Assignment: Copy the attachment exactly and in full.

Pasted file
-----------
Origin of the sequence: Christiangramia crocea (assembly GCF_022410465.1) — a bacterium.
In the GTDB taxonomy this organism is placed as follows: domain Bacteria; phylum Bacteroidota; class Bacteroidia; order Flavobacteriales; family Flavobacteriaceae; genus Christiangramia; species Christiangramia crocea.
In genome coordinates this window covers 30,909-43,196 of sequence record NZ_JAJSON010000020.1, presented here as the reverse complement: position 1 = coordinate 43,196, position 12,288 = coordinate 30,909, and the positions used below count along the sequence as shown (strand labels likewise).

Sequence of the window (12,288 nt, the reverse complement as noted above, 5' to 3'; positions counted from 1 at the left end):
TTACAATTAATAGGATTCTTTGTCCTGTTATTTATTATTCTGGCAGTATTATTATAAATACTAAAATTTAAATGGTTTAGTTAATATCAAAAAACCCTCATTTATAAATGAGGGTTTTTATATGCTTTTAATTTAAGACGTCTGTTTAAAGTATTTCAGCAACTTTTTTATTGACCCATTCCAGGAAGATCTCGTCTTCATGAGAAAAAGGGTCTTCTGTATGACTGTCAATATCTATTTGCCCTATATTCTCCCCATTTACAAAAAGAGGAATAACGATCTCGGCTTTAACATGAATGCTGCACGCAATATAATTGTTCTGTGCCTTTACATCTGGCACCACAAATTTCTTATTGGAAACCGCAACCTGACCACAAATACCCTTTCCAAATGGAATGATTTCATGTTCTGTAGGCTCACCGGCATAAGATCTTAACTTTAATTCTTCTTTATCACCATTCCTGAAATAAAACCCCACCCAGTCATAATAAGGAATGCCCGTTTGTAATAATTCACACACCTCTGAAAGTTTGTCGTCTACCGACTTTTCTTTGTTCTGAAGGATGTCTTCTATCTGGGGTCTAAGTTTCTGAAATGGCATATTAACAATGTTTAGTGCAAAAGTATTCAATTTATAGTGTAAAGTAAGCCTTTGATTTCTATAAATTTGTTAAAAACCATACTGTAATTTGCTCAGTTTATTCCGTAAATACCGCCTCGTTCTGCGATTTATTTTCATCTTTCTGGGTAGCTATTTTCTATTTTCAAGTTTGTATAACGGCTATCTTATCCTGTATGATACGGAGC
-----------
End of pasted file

Origin of the sequence: Christiangramia crocea (assembly GCF_022410465.1) — a bacterium.
In the GTDB taxonomy this organism is placed as follows: domain Bacteria; phylum Bacteroidota; class Bacteroidia; order Flavobacteriales; family Flavobacteriaceae; genus Christiangramia; species Christiangramia crocea.
In genome coordinates this window covers 30,909-43,196 of sequence record NZ_JAJSON010000020.1, presented here as the reverse complement: position 1 = coordinate 43,196, position 12,288 = coordinate 30,909, and the positions used below count along the sequence as shown (strand labels likewise).

Sequence of the window (12,288 nt, the reverse complement as noted above, 5' to 3'; positions counted from 1 at the left end):
TTACAATTAATAGGATTCTTTGTCCTGTTATTTATTATTCTGGCAGTATTATTATAAATACTAAAATTTAAATGGTTTAGTTAATATCAAAAAACCCTCATTTATAAATGAGGGTTTTTATATGCTTTTAATTTAAGACGTCTGTTTAAAGTATTTCAGCAACTTTTTTATTGACCCATTCCAGGAAGATCTCGTCTTCATGAGAAAAAGGGTCTTCTGTATGACTGTCAATATCTATTTGCCCTATATTCTCCCCATTTACAAAAAGAGGAATAACGATCTCGGCTTTAACATGAATGCTGCACGCAATATAATTGTTCTGTGCCTTTACATCTGGCACCACAAATTTCTTATTGGAAACCGCAACCTGACCACAAATACCCTTTCCAAATGGAATGATTTCATGTTCTGTAGGCTCACCGGCATAAGATCTTAACTTTAATTCTTCTTTATCACCATTCCTGAAATAAAACCCCACCCAGTCATAATAAGGAATGCCCGTTTGTAATAATTCACACACCTCTGAAAGTTTGTCGTCTACCGACTTTTCTTTGTTCTGAAGGATGTCTTCTATCTGGGGTCTAAGTTTCTGAAATGGCATATTAACAATGTTTAGTGCAAAAGTATTCAATTTATAGTGTAAAGTAAGCCTTTGATTTCTATAAATTTGTTAAAAACCATACTGTAATTTGCTCAGTTTATTCCGTAAATACCGCCTCGTTCTGCGATTTATTTTCATCTTTCTGGGTAGCTATTTTCTATTTTCAAGTTTGTATAACGGCTATCTTATCCTGTATGATACGGAGC